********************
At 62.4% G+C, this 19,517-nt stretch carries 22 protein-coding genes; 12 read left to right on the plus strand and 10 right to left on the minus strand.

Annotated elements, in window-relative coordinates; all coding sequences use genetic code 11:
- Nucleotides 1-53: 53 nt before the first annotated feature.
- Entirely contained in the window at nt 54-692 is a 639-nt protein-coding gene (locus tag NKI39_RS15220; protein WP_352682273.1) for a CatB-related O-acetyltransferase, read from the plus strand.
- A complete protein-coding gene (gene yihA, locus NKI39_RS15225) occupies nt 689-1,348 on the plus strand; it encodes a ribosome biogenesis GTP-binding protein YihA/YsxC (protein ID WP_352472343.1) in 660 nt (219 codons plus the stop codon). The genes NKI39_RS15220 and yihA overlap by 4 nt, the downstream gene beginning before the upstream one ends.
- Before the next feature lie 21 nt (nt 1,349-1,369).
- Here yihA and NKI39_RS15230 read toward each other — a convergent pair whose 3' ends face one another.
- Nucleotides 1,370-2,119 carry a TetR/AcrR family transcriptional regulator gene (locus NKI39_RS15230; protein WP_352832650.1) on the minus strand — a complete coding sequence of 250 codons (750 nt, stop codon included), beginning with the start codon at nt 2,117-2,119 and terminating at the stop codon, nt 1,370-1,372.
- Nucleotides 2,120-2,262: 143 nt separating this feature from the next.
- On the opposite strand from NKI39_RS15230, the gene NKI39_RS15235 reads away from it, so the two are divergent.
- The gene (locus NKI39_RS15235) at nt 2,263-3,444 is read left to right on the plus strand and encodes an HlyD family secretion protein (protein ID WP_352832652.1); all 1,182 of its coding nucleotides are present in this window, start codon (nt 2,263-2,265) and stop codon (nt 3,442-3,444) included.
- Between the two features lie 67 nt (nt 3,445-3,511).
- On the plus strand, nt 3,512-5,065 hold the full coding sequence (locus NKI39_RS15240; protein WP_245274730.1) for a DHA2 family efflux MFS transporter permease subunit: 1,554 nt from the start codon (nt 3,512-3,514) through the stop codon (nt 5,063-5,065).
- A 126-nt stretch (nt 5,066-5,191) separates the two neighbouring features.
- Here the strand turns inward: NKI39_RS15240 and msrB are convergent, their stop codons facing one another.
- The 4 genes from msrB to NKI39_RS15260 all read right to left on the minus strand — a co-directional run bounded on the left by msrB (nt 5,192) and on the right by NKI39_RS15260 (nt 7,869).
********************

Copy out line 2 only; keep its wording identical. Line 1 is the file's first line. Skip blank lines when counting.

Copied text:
Annotated elements, in window-relative coordinates; all coding sequences use genetic code 11: